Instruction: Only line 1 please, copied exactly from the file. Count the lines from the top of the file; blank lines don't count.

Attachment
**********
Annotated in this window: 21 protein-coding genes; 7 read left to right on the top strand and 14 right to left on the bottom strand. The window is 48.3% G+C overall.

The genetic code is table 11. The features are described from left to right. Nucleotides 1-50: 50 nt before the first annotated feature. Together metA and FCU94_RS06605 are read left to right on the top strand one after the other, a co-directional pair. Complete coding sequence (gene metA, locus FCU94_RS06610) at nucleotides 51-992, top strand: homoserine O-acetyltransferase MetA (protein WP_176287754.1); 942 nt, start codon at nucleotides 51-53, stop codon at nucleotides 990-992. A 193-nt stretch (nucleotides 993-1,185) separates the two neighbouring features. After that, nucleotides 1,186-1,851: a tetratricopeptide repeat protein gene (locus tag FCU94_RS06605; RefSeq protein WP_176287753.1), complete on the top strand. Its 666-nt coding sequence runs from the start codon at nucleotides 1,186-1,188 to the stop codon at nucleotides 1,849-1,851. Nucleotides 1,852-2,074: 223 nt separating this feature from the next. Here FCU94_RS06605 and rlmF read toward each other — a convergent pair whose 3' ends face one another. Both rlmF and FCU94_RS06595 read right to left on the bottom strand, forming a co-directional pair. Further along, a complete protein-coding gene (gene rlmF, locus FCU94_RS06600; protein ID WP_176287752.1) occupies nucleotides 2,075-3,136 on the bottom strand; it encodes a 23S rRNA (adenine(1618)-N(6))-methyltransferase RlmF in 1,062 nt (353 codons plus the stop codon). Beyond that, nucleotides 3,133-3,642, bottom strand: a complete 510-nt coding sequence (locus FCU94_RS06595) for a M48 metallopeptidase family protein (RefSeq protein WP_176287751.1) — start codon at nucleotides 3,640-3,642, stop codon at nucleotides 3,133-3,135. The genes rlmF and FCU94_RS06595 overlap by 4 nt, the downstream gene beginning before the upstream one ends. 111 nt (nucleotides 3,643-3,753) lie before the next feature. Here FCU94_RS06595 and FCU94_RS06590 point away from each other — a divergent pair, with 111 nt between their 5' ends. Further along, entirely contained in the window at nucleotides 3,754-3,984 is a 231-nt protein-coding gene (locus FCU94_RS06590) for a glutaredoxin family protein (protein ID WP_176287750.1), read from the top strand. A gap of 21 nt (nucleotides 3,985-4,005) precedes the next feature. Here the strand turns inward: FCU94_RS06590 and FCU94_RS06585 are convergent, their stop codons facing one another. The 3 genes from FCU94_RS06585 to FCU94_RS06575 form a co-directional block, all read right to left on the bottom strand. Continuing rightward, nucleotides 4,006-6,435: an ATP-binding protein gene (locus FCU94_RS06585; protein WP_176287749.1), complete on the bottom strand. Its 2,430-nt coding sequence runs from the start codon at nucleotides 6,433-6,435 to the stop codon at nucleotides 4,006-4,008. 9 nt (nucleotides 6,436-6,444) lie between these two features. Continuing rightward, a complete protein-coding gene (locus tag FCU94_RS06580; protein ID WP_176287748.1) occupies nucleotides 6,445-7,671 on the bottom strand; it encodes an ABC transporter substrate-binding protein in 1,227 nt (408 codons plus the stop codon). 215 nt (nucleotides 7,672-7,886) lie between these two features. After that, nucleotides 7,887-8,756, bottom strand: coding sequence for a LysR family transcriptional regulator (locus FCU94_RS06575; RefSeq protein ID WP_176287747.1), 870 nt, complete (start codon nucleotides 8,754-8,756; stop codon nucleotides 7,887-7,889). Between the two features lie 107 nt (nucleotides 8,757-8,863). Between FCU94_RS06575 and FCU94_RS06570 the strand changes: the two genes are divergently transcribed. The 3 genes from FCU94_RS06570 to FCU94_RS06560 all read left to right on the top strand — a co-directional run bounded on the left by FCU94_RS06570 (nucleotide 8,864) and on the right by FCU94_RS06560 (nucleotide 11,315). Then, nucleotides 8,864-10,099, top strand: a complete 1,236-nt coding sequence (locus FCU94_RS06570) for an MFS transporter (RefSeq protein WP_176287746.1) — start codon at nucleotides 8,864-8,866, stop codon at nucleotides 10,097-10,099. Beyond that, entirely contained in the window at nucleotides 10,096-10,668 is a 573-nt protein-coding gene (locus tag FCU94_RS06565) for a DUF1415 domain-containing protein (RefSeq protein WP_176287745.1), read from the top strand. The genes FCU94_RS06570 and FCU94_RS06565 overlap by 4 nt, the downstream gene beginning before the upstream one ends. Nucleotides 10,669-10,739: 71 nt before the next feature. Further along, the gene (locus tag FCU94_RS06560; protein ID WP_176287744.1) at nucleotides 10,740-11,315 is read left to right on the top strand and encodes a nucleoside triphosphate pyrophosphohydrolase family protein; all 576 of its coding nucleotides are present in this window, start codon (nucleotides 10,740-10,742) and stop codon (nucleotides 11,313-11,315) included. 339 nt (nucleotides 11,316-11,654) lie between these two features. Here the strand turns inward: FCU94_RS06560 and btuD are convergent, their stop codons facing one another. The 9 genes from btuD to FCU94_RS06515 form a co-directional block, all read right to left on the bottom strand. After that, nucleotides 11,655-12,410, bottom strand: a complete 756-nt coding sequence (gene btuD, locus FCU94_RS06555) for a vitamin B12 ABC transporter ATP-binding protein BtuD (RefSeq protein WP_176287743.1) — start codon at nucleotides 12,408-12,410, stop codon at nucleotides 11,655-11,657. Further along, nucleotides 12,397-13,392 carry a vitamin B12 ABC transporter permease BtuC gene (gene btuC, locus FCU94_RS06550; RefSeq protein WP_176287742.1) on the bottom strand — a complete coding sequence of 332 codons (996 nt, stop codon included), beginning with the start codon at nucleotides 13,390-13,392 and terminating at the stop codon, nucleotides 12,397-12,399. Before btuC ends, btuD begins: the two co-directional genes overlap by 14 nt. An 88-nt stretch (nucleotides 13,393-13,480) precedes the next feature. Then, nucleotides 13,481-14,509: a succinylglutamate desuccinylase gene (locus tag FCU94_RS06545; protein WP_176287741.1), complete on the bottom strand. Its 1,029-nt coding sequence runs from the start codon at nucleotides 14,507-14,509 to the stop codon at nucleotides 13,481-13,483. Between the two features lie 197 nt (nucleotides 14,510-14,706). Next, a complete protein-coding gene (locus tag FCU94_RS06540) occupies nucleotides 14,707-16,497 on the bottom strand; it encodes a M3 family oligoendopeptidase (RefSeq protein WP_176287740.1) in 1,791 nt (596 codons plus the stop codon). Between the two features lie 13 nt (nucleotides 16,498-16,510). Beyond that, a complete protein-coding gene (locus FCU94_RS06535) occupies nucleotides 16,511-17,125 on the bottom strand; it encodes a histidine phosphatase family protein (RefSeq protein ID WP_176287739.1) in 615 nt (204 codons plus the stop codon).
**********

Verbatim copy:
Annotated in this window: 21 protein-coding genes; 7 read left to right on the top strand and 14 right to left on the bottom strand. The window is 48.3% G+C overall.